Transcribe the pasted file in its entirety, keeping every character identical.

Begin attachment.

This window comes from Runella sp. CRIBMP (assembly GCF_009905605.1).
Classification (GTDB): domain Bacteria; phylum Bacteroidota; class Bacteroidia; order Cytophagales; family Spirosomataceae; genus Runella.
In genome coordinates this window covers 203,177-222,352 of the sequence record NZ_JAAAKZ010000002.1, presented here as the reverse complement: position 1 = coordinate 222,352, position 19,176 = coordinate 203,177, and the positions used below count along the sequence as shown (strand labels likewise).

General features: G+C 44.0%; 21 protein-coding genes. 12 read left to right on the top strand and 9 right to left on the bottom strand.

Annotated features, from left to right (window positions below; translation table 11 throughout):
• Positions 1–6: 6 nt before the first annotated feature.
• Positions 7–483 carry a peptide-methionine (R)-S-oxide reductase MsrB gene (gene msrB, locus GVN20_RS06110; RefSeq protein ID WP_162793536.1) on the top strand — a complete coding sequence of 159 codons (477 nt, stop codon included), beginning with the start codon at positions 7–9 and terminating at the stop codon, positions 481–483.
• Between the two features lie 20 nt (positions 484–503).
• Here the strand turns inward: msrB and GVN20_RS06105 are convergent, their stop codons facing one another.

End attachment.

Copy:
This window comes from Runella sp. CRIBMP (assembly GCF_009905605.1).
Classification (GTDB): domain Bacteria; phylum Bacteroidota; class Bacteroidia; order Cytophagales; family Spirosomataceae; genus Runella.
In genome coordinates this window covers 203,177-222,352 of the sequence record NZ_JAAAKZ010000002.1, presented here as the reverse complement: position 1 = coordinate 222,352, position 19,176 = coordinate 203,177, and the positions used below count along the sequence as shown (strand labels likewise).

General features: G+C 44.0%; 21 protein-coding genes. 12 read left to right on the top strand and 9 right to left on the bottom strand.

Annotated features, from left to right (window positions below; translation table 11 throughout):
• Positions 1–6: 6 nt before the first annotated feature.
• Positions 7–483 carry a peptide-methionine (R)-S-oxide reductase MsrB gene (gene msrB, locus GVN20_RS06110; RefSeq protein ID WP_162793536.1) on the top strand — a complete coding sequence of 159 codons (477 nt, stop codon included), beginning with the start codon at positions 7–9 and terminating at the stop codon, positions 481–483.
• Between the two features lie 20 nt (positions 484–503).
• Here the strand turns inward: msrB and GVN20_RS06105 are convergent, their stop codons facing one another.